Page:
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  • 1 WXG’s virtual training brings real benefits

    Airmen assigned to the 1st Weather Group are rolling out virtual reality training tailored to the needs of the Air Force Weather community, allowing them to train faster and smarter. Delivered on March 14, 2019, 1st WXG’s NextGen Environmental Weather Training System simulates setting up and assembling a tactical meteorological observation system, known as a TMQ-53. The TMQ-53 is a portable, automated weather station that can take observations in up to one minute intervals, enabling flying missions around the world. The data it produces can be utilized by a weather observer in the field or by the Air Force Weather community using satellite communications. The TMQ-53 simulation complements other weather VR training products being developed in parallel by the 3rd Weather Squadron at Fort Hood, Texas; the 18th Weather Squadron at Fort Bragg, North Carolina; and the 93rd Air-Ground Operations Wing at Moody Air Force Base, Georgia. Coordination on the development maximized the innovation while eliminating a duplication of efforts. “The realism of the VR was incredible,” said Capt. Matthew Perkins, 1st WXG science officer. “I could make out tiny labels and serial numbers on equipment, and aircraft even flew overhead during the simulation. Virtual reality brings unprecedented realism to our training ability when the physical equipment is unavailable. Our deployed Airmen will have greater familiarity with these tools than ever before.”
  • 2nd WXG innovations: Task Force Bat Phone delivers data Airmen need

    This is the second part of a series highlighting innovations by the 557th Weather Wing’s 2nd Weather Group. Using off-the-shelf components, new processes and a little inspiration from Batman, a group of innovative Airmen from the 557th Weather Wing’s 2nd Weather Group are changing how information is transmitted in the field. Exercise Adaptive Lightning’s Task Force Bat Phone is designed to provide data capabilities for on-the-move and first-in situations – the first 72 hours after establishing a new operating location. “Even in the best scenario, such as setting up for a field exercise, there's always a lag between the start of the setup and the establishment of a secure data link,” said Tech. Sgt. Matt Mattern, 16th Weather Squadron NCO in charge of model operations. The Bat Phone leverages existing military radio communication and computer equipment to transmit information without using a formal communications link. Custom-built software retrieves data from Air Force Weather Web Services – known as AFW-WEBS – and packages it for delivery to deployed users in the field using a laptop.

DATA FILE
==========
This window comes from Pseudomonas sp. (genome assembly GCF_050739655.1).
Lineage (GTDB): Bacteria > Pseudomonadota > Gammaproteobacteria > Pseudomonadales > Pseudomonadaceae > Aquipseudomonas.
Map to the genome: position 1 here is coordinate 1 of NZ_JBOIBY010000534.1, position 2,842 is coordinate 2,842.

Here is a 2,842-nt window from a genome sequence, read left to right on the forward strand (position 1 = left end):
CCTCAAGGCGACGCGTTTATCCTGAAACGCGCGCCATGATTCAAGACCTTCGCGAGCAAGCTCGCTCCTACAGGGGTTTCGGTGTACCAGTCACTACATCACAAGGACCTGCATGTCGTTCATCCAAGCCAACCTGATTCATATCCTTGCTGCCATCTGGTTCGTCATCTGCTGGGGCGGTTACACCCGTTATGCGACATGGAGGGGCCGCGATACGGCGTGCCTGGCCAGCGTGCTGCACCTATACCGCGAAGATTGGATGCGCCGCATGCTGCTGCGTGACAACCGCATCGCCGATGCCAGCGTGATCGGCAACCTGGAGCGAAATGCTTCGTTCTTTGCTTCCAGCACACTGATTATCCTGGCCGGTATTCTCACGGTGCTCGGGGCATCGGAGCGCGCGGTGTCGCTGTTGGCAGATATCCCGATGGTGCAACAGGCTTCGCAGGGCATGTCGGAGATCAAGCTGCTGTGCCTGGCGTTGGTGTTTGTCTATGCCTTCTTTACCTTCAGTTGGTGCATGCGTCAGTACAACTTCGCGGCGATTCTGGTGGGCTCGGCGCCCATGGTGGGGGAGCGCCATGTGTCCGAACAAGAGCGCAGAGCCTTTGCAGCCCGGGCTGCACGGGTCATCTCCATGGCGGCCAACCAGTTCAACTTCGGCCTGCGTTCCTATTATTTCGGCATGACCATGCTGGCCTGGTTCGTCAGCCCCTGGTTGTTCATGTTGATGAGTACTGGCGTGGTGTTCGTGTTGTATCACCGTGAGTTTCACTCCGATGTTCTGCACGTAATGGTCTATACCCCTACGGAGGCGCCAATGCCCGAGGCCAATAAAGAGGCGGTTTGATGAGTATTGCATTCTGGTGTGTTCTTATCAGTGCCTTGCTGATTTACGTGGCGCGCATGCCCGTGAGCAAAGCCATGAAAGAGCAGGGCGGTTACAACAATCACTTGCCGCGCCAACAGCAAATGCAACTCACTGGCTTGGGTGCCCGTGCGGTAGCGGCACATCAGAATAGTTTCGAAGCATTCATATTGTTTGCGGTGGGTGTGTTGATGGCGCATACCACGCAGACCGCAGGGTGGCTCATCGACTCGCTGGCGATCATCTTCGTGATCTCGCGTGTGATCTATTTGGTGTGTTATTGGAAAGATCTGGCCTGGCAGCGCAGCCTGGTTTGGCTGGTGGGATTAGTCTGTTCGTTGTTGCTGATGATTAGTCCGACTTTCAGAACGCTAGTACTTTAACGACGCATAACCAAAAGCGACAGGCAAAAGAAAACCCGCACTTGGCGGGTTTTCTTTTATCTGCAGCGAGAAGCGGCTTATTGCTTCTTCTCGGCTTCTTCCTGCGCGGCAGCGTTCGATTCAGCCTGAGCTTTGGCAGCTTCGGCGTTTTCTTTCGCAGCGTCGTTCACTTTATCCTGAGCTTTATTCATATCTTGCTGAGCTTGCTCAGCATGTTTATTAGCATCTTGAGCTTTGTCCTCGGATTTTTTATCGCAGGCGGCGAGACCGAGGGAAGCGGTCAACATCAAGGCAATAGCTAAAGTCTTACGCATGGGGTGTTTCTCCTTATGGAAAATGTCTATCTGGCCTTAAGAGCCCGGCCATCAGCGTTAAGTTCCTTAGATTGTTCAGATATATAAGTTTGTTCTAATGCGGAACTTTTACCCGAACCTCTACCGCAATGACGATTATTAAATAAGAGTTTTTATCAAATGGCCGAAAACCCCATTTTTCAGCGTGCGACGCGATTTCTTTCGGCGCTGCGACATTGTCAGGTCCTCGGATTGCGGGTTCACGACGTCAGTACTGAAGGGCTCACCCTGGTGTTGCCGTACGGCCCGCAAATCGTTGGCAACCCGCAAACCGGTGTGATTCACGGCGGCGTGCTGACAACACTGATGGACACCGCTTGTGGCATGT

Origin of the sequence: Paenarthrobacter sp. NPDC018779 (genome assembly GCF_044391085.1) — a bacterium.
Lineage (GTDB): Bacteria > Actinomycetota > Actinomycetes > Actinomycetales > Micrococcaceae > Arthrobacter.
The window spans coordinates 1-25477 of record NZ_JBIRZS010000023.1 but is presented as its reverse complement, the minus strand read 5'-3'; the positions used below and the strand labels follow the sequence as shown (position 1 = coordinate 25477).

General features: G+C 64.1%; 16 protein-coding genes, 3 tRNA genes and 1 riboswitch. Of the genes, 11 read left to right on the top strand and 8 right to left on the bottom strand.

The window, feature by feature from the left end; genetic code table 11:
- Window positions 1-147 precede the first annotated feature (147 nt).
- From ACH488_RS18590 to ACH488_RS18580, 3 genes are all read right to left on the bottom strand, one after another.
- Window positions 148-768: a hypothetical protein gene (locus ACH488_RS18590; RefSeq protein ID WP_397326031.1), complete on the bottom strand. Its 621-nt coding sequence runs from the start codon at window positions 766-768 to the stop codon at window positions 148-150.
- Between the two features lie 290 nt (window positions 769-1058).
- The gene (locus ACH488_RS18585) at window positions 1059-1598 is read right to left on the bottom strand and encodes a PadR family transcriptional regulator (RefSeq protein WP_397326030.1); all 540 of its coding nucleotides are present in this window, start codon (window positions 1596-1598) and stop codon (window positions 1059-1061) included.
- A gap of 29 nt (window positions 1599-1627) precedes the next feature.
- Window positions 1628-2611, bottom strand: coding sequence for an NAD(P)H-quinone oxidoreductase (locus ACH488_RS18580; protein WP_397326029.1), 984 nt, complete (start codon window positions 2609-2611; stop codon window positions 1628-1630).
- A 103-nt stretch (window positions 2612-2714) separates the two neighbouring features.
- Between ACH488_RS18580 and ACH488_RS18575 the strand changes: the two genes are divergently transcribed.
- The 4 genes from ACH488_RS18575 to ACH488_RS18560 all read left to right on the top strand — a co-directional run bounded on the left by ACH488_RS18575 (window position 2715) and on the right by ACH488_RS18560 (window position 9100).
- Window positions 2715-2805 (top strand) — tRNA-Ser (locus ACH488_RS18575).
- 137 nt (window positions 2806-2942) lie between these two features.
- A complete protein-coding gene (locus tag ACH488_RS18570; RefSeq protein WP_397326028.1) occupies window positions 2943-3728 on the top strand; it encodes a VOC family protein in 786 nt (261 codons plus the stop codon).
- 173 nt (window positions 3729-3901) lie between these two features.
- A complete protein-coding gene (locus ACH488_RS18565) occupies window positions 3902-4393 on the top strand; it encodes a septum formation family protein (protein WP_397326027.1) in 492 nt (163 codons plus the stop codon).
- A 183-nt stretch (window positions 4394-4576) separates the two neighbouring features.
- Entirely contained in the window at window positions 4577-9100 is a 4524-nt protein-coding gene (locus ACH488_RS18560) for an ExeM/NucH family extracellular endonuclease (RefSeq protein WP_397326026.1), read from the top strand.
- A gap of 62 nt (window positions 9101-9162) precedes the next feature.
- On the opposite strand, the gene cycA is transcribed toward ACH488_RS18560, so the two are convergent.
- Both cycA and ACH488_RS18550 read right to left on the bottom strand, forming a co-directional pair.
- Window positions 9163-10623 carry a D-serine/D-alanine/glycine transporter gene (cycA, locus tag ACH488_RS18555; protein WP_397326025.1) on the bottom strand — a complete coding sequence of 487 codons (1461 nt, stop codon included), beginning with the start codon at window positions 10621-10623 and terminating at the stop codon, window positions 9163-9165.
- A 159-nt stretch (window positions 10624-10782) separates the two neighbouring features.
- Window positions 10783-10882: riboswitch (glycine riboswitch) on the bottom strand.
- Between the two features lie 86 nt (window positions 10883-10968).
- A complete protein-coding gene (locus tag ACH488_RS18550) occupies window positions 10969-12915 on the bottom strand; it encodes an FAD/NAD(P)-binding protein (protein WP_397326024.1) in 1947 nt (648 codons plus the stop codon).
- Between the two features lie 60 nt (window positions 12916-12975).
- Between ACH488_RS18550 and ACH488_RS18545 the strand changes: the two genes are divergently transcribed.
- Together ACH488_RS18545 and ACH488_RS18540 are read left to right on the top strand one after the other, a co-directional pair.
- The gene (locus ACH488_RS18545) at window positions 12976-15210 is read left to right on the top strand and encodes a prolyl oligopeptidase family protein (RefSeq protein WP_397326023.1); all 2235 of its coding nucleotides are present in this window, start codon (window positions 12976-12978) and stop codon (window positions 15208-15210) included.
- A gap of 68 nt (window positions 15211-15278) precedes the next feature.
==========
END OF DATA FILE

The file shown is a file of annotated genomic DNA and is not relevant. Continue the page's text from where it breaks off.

• Cyber Airmen “fuel” innovation

    Cyber Airmen assigned to the 557th Weather Wing recently teamed together with the Defense Innovation Unit program making changes to how airborne tankers are scheduled. The changes are the direct result of a March 8, 2018, memo from Gen. Mike Holmes, commander of Air Combat Command, where he stated, “bringing the future faster requires both expanding our culture of innovation and balancing prudent risk acceptance with agile reaction.” That is the goal of the Defense Innovation Unit where members of the military partner with companies that specialize in fields such as artificial intelligence and information technology, to find new solutions to complex problems.
  • 557th WW Airmen find innovative cyber solutions

    Innovation is more important than ever. The 2018 National Defense Strategy has called for rapid innovation and to “deliver performance at the speed of relevance.” 557th Weather Wing Airmen have a history of finding ways to innovate, working smarter to save money and deliver new capabilities and their efforts are benefiting the Air Force Weather community and the Air Force at large.
  • AFPC adopting innovative officer assignment system IT platform

    Talent Marketplace is an innovative technological platform supporting the officer assignment system that aims to increase flexibility and transparency for officers and commanders. It is the final piece of the revised officer assignment system triad, which includes advanced assignment notification to commanders and the transition from three to two assignment cycles each year.
  • Air Force Bioenvironmental Engineers bring advanced exposure surveillance to the front lines

    Modern battlefields have many sources of potentially harmful airborne substances, but that is not the only place that Airmen can be exposed to harmful environmental factors. Air Force bioenvironmental engineers are developing technology to track, catalogue, and provide useful data about environmental exposures that will help identify battlefield threats in real time and inform Airmen of the everyday exposures that affect their health.
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